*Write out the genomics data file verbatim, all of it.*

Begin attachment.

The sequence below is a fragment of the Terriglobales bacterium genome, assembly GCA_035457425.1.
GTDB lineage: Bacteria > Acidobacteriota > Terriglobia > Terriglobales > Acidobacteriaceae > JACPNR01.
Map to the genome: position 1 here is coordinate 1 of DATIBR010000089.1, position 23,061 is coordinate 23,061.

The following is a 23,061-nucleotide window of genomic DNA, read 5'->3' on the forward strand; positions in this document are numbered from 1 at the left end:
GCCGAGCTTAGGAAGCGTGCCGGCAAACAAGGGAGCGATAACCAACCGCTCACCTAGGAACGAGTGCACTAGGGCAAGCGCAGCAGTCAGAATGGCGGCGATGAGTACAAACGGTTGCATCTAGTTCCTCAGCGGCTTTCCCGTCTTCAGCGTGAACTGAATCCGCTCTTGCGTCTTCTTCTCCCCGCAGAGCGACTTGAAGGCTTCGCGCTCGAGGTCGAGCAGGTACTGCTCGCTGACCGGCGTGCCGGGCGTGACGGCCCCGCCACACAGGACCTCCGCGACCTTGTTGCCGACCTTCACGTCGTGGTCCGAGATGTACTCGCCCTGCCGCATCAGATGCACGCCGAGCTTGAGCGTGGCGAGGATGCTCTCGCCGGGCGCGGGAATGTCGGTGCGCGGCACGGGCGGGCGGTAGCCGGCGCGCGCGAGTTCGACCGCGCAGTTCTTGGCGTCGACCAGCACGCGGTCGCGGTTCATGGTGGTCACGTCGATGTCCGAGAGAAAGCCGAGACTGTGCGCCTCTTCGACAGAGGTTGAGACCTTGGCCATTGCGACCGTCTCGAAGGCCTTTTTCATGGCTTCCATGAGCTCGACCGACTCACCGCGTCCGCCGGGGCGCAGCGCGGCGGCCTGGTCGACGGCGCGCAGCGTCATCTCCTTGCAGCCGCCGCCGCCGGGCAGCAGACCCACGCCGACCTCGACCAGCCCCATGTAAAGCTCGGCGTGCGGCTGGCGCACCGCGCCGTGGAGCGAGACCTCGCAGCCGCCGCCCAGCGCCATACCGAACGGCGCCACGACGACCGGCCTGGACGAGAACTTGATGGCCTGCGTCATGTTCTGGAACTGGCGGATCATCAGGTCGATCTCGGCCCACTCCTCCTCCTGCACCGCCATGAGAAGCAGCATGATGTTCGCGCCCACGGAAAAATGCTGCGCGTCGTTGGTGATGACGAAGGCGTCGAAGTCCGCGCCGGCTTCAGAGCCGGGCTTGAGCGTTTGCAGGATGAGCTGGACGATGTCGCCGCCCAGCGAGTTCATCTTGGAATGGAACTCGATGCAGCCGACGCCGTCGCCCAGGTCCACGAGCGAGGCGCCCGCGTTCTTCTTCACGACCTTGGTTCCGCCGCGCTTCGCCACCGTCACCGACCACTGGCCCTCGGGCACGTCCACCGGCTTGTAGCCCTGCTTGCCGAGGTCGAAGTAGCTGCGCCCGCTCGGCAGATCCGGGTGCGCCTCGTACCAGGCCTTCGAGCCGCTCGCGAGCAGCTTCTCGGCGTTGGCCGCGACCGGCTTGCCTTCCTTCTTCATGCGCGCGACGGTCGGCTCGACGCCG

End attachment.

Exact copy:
The sequence below is a fragment of the Terriglobales bacterium genome, assembly GCA_035457425.1.
GTDB lineage: Bacteria > Acidobacteriota > Terriglobia > Terriglobales > Acidobacteriaceae > JACPNR01.
Map to the genome: position 1 here is coordinate 1 of DATIBR010000089.1, position 23,061 is coordinate 23,061.

The following is a 23,061-nucleotide window of genomic DNA, read 5'->3' on the forward strand; positions in this document are numbered from 1 at the left end:
GCCGAGCTTAGGAAGCGTGCCGGCAAACAAGGGAGCGATAACCAACCGCTCACCTAGGAACGAGTGCACTAGGGCAAGCGCAGCAGTCAGAATGGCGGCGATGAGTACAAACGGTTGCATCTAGTTCCTCAGCGGCTTTCCCGTCTTCAGCGTGAACTGAATCCGCTCTTGCGTCTTCTTCTCCCCGCAGAGCGACTTGAAGGCTTCGCGCTCGAGGTCGAGCAGGTACTGCTCGCTGACCGGCGTGCCGGGCGTGACGGCCCCGCCACACAGGACCTCCGCGACCTTGTTGCCGACCTTCACGTCGTGGTCCGAGATGTACTCGCCCTGCCGCATCAGATGCACGCCGAGCTTGAGCGTGGCGAGGATGCTCTCGCCGGGCGCGGGAATGTCGGTGCGCGGCACGGGCGGGCGGTAGCCGGCGCGCGCGAGTTCGACCGCGCAGTTCTTGGCGTCGACCAGCACGCGGTCGCGGTTCATGGTGGTCACGTCGATGTCCGAGAGAAAGCCGAGACTGTGCGCCTCTTCGACAGAGGTTGAGACCTTGGCCATTGCGACCGTCTCGAAGGCCTTTTTCATGGCTTCCATGAGCTCGACCGACTCACCGCGTCCGCCGGGGCGCAGCGCGGCGGCCTGGTCGACGGCGCGCAGCGTCATCTCCTTGCAGCCGCCGCCGCCGGGCAGCAGACCCACGCCGACCTCGACCAGCCCCATGTAAAGCTCGGCGTGCGGCTGGCGCACCGCGCCGTGGAGCGAGACCTCGCAGCCGCCGCCCAGCGCCATACCGAACGGCGCCACGACGACCGGCCTGGACGAGAACTTGATGGCCTGCGTCATGTTCTGGAACTGGCGGATCATCAGGTCGATCTCGGCCCACTCCTCCTCCTGCACCGCCATGAGAAGCAGCATGATGTTCGCGCCCACGGAAAAATGCTGCGCGTCGTTGGTGATGACGAAGGCGTCGAAGTCCGCGCCGGCTTCAGAGCCGGGCTTGAGCGTTTGCAGGATGAGCTGGACGATGTCGCCGCCCAGCGAGTTCATCTTGGAATGGAACTCGATGCAGCCGACGCCGTCGCCCAGGTCCACGAGCGAGGCGCCCGCGTTCTTCTTCACGACCTTGGTTCCGCCGCGCTTCGCCACCGTCACCGACCACTGGCCCTCGGGCACGTCCACCGGCTTGTAGCCCTGCTTGCCGAGGTCGAAGTAGCTGCGCCCGCTCGGCAGATCCGGGTGCGCCTCGTACCAGGCCTTCGAGCCGCTCGCGAGCAGCTTCTCGGCGTTGGCCGCGACCGGCTTGCCTTCCTTCTTCATGCGCGCGACGGTCGGCTCGACGCCG